Today’s modern web is complex.
Not only do we have all the various programming languages, frameworks, standards and libraries (which is complicated enough already) for programming the web, but adding to the entropy is actual hardware! Yes, today screensize and form factor matter as well, especially since half the world owns either a smart phone or a tablet. Gone are the days when you had to check for cross-browser compatibility, these days very few sites are actually legible on mobile phones, forget about providing the awesome desktop functionality.
So we have the problem, now what’s the solution? It is a little something called Responsive Web Design. Responsive Web Design is a set of guidelines and techniques which one can use to enable their web pages to look good on various form factors, without having to worry about serving (and maintaining) different web pages based on the device. Sound confusing? Why don’t we check out an example?
Head over to my webpage. Hopefully, you opened it on desktop. Take in the pure concentrated awesomeness and then open the same site in a mobile browser. Do you get it now? The mobile version has streamlined itself automagically to provide the best user experience for that device and screen size. That, ladies and gentlemen, is the crux of responsive design.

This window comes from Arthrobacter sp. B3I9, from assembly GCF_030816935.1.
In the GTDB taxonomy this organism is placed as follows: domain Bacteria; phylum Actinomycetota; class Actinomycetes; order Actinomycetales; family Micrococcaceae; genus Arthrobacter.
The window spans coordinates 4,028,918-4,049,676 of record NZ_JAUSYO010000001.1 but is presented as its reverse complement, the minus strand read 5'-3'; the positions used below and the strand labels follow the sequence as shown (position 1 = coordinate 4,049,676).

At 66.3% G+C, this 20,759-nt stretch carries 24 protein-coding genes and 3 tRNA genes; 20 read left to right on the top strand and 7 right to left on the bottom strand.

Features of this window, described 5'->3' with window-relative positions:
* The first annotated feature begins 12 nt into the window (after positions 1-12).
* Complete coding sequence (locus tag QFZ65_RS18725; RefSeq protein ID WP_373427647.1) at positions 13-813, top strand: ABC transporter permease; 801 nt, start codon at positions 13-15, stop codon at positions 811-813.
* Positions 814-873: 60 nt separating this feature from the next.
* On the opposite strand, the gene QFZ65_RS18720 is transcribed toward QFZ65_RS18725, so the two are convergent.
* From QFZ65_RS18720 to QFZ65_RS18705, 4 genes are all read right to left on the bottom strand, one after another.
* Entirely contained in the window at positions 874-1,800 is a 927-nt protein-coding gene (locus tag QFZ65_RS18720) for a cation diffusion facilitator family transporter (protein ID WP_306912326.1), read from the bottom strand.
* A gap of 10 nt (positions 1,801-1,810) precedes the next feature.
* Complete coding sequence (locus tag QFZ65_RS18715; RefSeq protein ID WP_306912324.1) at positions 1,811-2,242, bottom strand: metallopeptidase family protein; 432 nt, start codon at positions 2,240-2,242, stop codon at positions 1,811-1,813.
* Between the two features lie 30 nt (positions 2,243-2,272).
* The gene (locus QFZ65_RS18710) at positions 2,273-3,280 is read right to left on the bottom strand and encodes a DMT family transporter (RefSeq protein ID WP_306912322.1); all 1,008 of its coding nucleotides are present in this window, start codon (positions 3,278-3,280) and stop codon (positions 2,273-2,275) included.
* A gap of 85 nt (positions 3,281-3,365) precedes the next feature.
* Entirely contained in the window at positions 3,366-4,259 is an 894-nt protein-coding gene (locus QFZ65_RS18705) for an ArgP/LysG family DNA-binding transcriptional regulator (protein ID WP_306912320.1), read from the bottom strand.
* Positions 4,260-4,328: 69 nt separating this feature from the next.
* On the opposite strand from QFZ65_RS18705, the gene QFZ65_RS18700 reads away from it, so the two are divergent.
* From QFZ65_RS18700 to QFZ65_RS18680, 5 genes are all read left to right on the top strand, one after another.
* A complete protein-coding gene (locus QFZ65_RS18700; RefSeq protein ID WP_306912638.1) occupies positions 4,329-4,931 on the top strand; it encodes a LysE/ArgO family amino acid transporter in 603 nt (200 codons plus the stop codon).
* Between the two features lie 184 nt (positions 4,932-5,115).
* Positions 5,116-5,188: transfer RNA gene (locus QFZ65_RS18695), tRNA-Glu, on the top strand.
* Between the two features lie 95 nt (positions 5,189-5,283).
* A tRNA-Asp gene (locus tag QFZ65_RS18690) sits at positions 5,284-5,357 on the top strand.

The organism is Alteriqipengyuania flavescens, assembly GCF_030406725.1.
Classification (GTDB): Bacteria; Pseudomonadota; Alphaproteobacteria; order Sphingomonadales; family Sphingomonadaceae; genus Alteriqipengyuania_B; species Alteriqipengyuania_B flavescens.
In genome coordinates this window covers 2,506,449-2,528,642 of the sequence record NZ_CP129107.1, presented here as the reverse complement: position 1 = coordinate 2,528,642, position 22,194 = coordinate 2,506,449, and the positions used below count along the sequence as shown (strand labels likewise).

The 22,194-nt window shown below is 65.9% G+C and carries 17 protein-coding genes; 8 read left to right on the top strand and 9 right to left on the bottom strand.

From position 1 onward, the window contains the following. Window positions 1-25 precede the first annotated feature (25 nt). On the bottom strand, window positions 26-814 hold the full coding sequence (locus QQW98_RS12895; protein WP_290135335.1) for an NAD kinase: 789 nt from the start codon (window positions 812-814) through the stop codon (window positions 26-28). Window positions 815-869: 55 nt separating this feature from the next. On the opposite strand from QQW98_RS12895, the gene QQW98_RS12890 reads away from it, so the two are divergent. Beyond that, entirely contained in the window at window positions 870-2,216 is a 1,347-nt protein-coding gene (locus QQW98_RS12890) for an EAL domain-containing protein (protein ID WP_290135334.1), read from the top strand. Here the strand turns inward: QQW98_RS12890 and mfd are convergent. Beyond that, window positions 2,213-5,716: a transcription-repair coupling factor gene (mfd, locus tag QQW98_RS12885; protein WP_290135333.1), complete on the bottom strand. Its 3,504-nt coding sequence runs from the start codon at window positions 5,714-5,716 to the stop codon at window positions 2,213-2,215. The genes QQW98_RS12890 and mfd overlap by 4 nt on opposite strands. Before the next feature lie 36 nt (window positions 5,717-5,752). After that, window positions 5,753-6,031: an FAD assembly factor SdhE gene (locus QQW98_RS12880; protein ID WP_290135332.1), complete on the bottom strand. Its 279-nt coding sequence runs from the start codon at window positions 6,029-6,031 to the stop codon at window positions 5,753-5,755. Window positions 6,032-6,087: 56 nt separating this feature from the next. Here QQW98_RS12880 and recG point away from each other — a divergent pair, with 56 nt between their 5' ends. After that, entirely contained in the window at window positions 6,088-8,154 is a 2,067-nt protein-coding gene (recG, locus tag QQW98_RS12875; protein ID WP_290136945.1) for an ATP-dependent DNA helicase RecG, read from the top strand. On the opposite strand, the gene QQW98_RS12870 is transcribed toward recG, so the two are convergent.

Just to demonstrate how important responsive design is, every modern browser now comes with a responsive mode in their debugging tools, so you can quickly verify what your site looks like on a wide variety of devices. Even Google, whose entire business relies on the internet, has a sweet tutorial on responsive design while being framework agnostic.
In conclusion, making your website look good on all form factors is imperative in today’s day and age. With the internet becoming the backbone of the digital age and handheld devices taking preference over conventional desktops, it is our responsibility to be responsive.